Participatory Budgeting

Participatory Budgeting is a democratic innovation that allows citizens to influence and decide on how public budgets, usually those of municipal governments, should be spent, through citizen participation. These processes often rely on periodic open assemblies, and stages of direct negotiation with the government, as well as councils of representatives of the civil society and governments to organize and monitor the process, and verify compliance with the citizen demands. Participatory Budgeting was inaugurated during the administration of the Labor Party (Partido dos Trabalhadores) in the city of Porto Alegre in 1989. From then on, it was adopted by a large number of municipalities. In 2016, the Brazilian Network for Participatory Budgeting estimated that more than 350 municipalities have adopted Participatory Budgeting. It is the most famous and most studied democratic innovation in Brazil, and has been subsequently incorporated by several other countries. Studies have shown the impact of its adoption at the local level, demonstrating that municipalities that adopted Participatory Budgeting consequently invested more in health and sanitation and achieved better social results, in the reduction of child mortality rates, for example. Furthermore, it has been demonstrated that the innovation stimulates the civil society to organize itself at the local level.

Institutional design


Formalization: is the innovation embedded in the constitution or legislation, in an administrative act, or not formalized at all?

Frequency: how often does the innovation take place: only once, sporadically, or is it permanent or regular?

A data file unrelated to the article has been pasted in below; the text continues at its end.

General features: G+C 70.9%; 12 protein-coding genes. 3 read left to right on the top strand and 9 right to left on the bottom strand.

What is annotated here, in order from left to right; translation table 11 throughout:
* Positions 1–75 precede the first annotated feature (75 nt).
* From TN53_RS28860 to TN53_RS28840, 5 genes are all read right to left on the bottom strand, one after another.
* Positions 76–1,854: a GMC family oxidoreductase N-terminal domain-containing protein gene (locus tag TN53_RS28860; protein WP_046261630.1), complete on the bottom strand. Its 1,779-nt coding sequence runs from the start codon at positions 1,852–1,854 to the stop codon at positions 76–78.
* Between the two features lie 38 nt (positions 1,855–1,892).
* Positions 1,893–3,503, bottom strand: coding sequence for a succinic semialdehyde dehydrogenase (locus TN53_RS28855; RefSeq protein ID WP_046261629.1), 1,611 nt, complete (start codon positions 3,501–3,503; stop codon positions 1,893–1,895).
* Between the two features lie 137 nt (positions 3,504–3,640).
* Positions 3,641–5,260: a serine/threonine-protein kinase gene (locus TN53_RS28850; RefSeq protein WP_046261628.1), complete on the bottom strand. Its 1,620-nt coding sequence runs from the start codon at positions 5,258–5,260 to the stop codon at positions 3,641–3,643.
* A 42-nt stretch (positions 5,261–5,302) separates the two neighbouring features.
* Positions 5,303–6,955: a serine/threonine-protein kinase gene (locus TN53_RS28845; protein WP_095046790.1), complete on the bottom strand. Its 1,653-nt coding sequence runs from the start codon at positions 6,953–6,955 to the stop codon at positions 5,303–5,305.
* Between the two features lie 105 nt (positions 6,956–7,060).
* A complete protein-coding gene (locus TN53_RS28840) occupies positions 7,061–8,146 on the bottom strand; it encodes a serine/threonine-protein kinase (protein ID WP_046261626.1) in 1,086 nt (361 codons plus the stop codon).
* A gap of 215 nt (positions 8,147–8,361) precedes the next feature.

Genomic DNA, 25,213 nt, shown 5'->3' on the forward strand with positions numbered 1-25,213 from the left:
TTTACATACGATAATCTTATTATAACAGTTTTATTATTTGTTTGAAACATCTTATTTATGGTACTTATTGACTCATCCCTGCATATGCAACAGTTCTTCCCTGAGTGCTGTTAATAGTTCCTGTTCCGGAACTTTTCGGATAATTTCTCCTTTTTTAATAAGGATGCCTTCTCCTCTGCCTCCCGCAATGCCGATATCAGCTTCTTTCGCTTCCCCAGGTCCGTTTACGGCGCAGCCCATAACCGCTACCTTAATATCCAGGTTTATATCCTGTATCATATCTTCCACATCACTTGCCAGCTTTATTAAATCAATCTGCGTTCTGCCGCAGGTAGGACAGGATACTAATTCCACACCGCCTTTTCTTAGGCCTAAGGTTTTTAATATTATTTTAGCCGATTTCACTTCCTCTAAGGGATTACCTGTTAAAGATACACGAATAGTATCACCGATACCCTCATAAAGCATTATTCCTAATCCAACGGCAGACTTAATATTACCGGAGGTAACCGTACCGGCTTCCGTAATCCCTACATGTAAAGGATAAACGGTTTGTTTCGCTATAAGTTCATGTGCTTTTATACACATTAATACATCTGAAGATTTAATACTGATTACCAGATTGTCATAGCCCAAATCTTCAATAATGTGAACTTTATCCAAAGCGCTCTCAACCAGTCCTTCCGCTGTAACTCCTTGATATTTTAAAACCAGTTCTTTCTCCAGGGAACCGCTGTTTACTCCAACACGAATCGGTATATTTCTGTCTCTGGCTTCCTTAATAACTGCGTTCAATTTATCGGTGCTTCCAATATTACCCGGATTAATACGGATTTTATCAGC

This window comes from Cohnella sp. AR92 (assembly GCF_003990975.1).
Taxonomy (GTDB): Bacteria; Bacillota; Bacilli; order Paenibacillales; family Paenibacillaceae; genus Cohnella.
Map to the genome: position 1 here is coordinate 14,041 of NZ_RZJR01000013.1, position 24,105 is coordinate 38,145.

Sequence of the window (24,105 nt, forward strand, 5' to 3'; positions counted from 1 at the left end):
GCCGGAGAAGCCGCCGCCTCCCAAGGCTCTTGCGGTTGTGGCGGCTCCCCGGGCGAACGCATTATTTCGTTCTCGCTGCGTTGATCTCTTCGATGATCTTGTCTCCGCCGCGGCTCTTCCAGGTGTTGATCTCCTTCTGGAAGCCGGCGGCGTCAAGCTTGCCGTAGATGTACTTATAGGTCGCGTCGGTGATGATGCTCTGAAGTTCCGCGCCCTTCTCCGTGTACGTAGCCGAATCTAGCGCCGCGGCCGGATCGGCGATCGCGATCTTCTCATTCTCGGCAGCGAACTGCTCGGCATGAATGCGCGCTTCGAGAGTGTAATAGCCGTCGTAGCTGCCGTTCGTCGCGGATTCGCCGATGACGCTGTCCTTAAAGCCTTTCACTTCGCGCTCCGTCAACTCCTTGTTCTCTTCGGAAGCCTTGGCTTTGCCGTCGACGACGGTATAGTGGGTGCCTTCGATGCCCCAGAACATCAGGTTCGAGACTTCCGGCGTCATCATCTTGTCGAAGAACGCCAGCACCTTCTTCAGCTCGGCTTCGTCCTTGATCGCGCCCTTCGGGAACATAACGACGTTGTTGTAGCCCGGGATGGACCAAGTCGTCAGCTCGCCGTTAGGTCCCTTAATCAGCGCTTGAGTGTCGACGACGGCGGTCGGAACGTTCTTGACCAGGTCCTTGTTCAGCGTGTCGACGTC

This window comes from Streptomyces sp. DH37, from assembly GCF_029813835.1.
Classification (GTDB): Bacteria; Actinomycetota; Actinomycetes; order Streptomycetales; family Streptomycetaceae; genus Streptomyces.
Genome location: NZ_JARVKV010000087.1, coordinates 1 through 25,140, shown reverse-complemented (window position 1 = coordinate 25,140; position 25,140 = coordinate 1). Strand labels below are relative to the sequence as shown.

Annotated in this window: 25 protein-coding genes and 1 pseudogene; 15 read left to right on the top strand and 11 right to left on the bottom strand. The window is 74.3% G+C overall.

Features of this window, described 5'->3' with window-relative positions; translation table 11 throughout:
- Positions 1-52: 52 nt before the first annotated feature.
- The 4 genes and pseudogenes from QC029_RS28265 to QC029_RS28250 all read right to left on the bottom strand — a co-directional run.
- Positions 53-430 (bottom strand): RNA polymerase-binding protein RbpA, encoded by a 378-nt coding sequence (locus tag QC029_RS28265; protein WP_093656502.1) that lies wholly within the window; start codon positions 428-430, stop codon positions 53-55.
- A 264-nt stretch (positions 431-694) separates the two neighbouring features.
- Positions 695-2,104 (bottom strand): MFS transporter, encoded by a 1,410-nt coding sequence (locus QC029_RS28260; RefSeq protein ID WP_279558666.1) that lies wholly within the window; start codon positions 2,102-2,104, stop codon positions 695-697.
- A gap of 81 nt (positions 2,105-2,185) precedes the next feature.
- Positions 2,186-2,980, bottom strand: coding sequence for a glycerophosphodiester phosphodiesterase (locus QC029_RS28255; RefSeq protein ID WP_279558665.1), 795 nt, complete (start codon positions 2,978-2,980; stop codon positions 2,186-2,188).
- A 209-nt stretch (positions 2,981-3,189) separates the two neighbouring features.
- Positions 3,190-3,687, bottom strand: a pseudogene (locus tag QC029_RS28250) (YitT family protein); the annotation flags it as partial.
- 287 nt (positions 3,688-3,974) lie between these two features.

Mode of Selection of Participants: is the innovation open to all participants, access is restricted to some kind of condition, or both methods apply?

Type of participants: those who participate are individual citizens, civil society organizations, private stakeholders or a combination of those?

Decisiveness: does the innovation takes binding, non-binding or no decision at all?

Co-governance: is there involvement of the government in the process or not?

embedded in the constitution/legislation 
Mode of selection of participants
Type of participants
citizens civil society  
democratic innovation yields a binding decision  


  • Deliberation
  • Direct Voting
  • E-Participation
  • Citizen Representation


  • Accountability
  • Responsiveness
  • Rule of Law
  • Political Inclusion
  • Social Equality

Policy cycle

Agenda setting
Formulation and decision-making
Policy Evaluation


How to quote

Do you want to use the data from this website? Here’s how to cite:

Pogrebinschi, Thamy. (2017). LATINNO Dataset. Berlin: WZB.

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